In 960 AD, Zhao Kuangyin launched Chenqiao Mutiny and seized the power. Song Dynasty was established, putting an end to the divisive situation. Song Dynasty lasted 319 years until it was overthrown by Yuan. The Song Dynasty was divided into the Northern period and Southern period. During the Northern period, Qidan tribe established Liao (947-1125 AD) in the further northern part of China. The Dangxiang tribe established Xixia (1038-1227) to the northwest of Song. In 1115 Nvzhen tribe established Jin in the north and defeated Liao. In 1127 Jin made its way in Kaifeng, capital of Song Dynasty and took captive of Emperor Huizong and Qinzong. The reign of Northern Song was over. However, in the southern city of Yintianfu, Zhaogou succeeded to the crown of his predecessors to become Gaozong of Song. Later, he moved the capital to Lin’an which was the beginning of the Southern Song period. Differing from Northern Song, which confronted and battled with Liao, Xia and Jin, Southern Song is a dynasty that compromised and declined from inception.
Economy, culture and overseas trade all made great progress during Northern Song Dynasty. However, new reforms by such statesmen as Fan Zhongyan and Wang’anshi failed to bring about long-term prosperity, but they partly alleviated social conflicts, of which, revolts of the peasants led by Fang Lang and Song Jiang against the corrupted Emperor Huizong were most subversive. From the time Southern Song was established, it nested in the southern part of China, leaving the vast northern territory to the valiant tribes.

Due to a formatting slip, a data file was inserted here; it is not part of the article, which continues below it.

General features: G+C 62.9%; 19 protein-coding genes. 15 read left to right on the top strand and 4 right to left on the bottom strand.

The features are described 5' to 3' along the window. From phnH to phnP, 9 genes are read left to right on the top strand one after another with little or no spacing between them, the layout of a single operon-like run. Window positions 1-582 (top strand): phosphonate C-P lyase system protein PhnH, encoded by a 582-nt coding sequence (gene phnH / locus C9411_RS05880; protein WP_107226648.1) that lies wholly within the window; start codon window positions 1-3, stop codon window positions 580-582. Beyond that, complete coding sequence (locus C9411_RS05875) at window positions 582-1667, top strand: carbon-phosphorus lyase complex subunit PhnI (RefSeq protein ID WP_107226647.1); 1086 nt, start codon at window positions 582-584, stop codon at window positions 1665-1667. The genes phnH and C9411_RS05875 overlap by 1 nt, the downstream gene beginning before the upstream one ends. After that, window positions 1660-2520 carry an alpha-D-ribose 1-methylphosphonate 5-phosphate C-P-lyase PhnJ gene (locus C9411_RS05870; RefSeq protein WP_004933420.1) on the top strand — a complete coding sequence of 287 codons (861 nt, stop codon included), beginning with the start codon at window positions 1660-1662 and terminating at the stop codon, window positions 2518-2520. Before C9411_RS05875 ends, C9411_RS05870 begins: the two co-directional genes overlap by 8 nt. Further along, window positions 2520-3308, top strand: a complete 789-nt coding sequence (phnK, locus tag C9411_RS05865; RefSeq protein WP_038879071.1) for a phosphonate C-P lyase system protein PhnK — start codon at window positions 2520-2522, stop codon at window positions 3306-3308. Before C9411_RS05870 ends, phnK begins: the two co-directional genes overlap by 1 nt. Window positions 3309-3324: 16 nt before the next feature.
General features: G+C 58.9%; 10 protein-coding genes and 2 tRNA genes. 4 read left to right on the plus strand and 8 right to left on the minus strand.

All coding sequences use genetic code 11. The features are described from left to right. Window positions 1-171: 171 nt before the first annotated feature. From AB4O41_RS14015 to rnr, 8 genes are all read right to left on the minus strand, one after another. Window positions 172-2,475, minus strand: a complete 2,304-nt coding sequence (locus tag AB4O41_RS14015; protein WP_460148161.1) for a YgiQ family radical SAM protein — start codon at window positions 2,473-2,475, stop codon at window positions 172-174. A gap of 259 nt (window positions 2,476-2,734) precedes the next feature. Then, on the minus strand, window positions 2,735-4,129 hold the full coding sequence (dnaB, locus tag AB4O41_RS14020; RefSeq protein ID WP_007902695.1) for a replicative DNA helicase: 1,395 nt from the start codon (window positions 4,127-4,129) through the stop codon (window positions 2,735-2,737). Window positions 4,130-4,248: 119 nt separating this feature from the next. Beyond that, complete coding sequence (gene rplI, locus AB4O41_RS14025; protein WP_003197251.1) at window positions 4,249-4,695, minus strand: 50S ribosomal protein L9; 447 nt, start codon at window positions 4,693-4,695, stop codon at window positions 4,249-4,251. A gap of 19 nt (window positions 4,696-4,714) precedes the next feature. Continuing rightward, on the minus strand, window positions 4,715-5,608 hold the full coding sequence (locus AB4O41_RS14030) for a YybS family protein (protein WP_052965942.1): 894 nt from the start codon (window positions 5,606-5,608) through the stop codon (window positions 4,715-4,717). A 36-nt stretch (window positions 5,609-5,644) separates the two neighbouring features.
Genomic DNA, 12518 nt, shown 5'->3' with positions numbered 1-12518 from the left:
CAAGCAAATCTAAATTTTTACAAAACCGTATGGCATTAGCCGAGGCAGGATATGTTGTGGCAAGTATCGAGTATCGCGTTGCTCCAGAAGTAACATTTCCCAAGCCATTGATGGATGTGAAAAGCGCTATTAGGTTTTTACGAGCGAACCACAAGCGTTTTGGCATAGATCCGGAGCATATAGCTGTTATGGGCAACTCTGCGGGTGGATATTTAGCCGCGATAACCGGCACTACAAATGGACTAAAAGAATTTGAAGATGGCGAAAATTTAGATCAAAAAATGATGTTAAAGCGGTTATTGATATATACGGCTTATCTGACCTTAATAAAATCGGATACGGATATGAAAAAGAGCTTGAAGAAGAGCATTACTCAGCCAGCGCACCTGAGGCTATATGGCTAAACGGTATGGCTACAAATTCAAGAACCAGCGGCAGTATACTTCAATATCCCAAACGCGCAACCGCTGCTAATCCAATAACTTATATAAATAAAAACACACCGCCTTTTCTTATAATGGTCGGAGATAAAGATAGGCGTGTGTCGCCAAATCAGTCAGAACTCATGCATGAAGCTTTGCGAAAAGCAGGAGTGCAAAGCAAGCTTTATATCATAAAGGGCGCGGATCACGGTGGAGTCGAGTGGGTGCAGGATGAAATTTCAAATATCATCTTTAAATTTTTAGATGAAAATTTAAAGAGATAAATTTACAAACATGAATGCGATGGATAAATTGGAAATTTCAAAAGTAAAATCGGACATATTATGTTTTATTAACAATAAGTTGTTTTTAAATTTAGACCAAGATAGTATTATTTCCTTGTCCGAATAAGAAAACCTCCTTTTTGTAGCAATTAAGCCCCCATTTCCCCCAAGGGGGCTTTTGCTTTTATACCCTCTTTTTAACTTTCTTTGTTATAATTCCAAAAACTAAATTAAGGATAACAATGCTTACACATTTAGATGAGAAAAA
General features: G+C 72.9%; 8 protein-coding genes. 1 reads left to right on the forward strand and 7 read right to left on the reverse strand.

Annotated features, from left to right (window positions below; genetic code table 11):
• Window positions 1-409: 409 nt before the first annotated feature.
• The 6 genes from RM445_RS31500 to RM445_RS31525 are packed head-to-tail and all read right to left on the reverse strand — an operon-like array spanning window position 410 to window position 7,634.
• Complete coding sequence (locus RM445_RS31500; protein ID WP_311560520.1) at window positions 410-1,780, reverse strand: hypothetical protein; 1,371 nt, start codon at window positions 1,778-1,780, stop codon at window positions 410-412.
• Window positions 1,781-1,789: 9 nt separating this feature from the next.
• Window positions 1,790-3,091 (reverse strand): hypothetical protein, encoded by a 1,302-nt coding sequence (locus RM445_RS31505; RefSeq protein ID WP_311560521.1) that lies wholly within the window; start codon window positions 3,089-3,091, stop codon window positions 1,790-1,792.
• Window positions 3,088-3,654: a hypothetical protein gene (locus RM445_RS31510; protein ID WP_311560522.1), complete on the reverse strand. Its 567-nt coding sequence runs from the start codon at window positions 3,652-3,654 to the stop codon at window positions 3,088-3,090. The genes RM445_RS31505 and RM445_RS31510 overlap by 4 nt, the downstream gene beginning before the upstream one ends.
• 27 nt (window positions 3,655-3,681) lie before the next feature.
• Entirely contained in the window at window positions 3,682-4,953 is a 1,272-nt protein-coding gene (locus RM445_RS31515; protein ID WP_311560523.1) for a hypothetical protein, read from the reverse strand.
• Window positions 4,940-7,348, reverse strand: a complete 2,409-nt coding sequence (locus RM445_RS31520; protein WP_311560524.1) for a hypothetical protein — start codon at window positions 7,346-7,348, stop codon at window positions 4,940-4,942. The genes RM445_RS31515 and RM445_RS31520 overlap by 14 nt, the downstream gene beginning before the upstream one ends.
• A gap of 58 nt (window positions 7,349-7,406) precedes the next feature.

In the Song Dynasty, technology progressed rapidly. Three major inventions such as the compass, typography and power were put to use. Of the three, typography invented by Bi Sheng appeared 400 years earlier than the that in the Europe. The first chronometer was also invented by Su Song during this period; Shen Kuo’s handbook of “Sketchbook of Dream Brook” enjoyed a high reputation in technology.
In culture, research on the universal order was popular among such scholars like Zhu Xi and Lu Jiuyuan. Religiously Taoism, Buddhism and religions from abroad were all welcomed. Ou Yangxiu compiled the New Book of Tang, which contributed to the preservation of Tang history. Zi Zhi Tong Jian, or Comprehensive Mirror Providing Material for Government, written by Sima Guang is an impressive chronicle.
In literature, the Song Dynasty saw eminent prose writers including Ouyang Xiu and Sushi. Songci, a kind of poetry, reached its zenith of development with Yan Shu, Liu Yong, Zhou Bangyan, Li Qingzhao and Xin Qiji being the representatives. Operas were also popular during this time. In painting, natural landscapes, flowers and birds were the main objects for painters. The greatest work of all is The Riverside Scene at Qingming by Zhang Zeduan.